Islam as Power
Shi‛i Revivalism in the Oeuvre of Muhammad Husayn Fadlallah
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Providing an in-depth and extensive analysis of the concept of power as articulated by Muhammad Husayn Fadlallah (1935-2010), this case study analyses the systemic conceptualization of power and his argumentation of sacralizing Islamised power. The volume also offers a quick overview of how the concept was understood and articulated by other Shi‛ite jurists such as Ayatollah Khomeini.
Examining Fadlallah’s oeuvre, in particular his seminal book Islam and the Logic of Power [al-Islam wa-mantiq al-quwwa], this book focuses on the narrative itself, which played a central role in the radical transformation that occurred in the Shiite concept of empowerment and its recognition as a necessity. The analysis of Fadlallah’s conceptualization and argumentation illustrates the mechanism of sacralizing righteous power as well as the means of gaining it. Fadlallah reinterpreted Shi‛ism as a project of empowerment to initiate and sustain an "impulse of power" amongst the Lebanese Shi‛ites in the most critical moment of modern Lebanese history.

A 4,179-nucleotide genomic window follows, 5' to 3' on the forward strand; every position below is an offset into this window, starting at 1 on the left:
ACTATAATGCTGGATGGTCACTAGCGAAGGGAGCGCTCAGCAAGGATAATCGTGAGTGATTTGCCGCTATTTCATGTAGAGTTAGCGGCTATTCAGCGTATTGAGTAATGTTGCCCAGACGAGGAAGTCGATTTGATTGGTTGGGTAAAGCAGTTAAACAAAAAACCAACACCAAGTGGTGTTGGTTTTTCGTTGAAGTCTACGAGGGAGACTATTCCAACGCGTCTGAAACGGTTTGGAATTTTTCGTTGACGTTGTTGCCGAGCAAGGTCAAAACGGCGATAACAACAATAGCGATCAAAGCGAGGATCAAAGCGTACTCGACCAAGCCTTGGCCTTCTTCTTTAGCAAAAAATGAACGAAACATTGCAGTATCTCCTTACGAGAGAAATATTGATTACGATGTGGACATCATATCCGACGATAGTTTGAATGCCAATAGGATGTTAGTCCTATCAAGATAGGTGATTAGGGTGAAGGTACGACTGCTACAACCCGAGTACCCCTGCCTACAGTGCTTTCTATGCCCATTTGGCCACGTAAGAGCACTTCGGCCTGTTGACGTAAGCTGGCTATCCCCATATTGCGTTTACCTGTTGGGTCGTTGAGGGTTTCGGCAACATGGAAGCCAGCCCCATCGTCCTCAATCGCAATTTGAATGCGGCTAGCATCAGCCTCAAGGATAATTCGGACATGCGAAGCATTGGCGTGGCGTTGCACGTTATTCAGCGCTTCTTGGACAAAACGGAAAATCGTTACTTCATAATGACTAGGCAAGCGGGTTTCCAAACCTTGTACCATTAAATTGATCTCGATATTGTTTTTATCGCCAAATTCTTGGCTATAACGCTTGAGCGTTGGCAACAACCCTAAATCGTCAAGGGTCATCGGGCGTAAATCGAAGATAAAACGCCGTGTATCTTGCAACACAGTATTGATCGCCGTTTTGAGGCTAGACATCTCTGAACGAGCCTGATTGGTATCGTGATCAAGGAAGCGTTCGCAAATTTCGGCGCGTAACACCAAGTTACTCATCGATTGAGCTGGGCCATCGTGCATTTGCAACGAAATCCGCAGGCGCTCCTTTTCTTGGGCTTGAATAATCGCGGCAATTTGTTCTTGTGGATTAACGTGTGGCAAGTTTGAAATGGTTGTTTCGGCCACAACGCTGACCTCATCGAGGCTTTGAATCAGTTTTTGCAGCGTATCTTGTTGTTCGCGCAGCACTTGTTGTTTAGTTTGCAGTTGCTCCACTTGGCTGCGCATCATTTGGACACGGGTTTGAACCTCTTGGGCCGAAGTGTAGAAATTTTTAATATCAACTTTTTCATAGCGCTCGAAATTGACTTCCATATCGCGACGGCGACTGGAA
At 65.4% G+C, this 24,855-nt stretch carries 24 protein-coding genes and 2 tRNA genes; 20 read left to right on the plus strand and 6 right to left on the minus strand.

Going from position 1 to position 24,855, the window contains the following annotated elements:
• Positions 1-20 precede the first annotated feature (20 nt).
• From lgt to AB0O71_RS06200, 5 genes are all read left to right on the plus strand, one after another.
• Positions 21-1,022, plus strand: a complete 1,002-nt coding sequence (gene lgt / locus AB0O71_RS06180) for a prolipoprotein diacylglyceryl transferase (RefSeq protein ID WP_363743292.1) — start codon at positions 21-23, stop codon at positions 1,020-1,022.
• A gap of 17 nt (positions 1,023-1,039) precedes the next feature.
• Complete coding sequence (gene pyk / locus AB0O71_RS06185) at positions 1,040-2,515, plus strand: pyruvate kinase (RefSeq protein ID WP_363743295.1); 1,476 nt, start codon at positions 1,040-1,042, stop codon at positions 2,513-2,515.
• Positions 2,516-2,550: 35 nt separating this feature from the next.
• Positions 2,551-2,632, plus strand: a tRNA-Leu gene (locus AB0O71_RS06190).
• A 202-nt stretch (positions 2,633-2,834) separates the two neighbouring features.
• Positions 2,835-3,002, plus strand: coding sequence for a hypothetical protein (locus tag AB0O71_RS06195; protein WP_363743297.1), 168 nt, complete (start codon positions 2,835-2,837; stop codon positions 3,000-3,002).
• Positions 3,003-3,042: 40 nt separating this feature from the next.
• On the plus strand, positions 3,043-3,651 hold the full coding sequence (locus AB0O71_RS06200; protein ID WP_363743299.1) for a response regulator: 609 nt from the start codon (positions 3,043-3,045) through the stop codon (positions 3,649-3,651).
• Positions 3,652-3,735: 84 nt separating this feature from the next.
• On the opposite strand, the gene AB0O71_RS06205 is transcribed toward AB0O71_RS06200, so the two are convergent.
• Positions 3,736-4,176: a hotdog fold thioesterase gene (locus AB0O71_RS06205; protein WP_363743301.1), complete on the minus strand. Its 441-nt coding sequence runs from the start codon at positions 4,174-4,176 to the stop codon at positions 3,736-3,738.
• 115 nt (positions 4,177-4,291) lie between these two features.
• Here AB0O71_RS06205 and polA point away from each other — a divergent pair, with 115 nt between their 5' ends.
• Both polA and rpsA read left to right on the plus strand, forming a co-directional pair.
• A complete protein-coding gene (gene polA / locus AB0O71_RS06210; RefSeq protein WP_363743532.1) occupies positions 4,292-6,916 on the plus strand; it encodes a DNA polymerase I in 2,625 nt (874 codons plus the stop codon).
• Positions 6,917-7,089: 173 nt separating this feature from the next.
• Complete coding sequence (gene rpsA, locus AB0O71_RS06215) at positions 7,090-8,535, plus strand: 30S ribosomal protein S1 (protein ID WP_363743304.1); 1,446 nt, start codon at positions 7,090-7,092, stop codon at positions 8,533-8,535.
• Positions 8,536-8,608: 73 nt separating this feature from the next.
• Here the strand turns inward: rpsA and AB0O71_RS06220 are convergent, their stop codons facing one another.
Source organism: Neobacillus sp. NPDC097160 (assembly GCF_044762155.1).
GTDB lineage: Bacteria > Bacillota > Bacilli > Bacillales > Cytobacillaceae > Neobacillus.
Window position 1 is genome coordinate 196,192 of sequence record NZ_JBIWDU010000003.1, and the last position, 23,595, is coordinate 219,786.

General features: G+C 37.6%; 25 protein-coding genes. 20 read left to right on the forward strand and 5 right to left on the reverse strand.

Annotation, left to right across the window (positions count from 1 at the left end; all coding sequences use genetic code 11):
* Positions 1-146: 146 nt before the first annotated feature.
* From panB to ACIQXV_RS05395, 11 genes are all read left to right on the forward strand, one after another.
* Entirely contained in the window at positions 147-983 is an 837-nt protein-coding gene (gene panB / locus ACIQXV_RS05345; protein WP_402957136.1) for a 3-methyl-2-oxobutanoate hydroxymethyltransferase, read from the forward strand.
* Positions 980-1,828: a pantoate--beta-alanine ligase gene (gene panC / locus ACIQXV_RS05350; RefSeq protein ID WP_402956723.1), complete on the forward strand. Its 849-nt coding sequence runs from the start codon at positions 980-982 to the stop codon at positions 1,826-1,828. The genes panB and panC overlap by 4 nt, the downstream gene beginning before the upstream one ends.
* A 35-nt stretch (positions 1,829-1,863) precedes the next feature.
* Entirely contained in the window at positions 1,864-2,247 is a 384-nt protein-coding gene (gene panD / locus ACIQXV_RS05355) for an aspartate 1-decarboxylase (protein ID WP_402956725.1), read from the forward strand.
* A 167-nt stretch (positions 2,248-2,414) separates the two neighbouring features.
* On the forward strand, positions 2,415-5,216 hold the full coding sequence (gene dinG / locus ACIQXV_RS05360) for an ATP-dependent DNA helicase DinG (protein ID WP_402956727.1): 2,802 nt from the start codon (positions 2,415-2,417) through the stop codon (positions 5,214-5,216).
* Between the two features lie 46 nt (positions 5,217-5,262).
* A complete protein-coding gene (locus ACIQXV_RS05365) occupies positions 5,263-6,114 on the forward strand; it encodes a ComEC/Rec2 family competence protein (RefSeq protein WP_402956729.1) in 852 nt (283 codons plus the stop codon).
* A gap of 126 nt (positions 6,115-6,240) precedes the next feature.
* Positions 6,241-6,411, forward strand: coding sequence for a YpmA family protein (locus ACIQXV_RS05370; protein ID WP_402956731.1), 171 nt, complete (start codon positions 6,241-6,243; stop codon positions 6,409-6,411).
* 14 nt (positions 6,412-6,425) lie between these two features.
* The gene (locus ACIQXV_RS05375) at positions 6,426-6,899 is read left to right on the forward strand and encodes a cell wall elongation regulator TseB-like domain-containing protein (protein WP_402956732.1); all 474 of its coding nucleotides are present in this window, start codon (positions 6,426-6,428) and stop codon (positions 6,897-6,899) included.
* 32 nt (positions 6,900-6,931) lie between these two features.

Dealing with the concept of power in Shi‛ite political thought from a theoretical perspective, the study has an innovative approach that offers an insight into how the transformative narrative is constructed and what makes it convincing. Shedding light on the content and logical structure of Fadlallah’s argumentation, this volume will be of interest to scholars and students researching contemporary politics, Islam and the Middle East.
Table of Contents
1. The Importance of Muḥammad Ḥusayn Faḍlallāh in ShīꜤī Revivalism
2. Defining Power as a System and an Intermediate Goal
3. Faḍlallāh’s Theology of Power
4. Spiritual Power as the Engine of Revolution
5. Social Power
6. Political Power
7. Ethics of Power
8. Rhetoric of Power
Bianka Speidl is a senior lecturer in the department of Arab studies at the Pázmány Péter Catholic University, Hungary. She earned her PhD from the Institute of Arab and Islamic Studies at the University of Exeter. She spent academic years in Tunisia, Syria, Italy, and Lebanon. Between 2013-2019 she was a research fellow in the Research Group of Contemporary Religious Culture pertaining to the Hungarian Academy of Sciences and the University of Szeged, Hungary.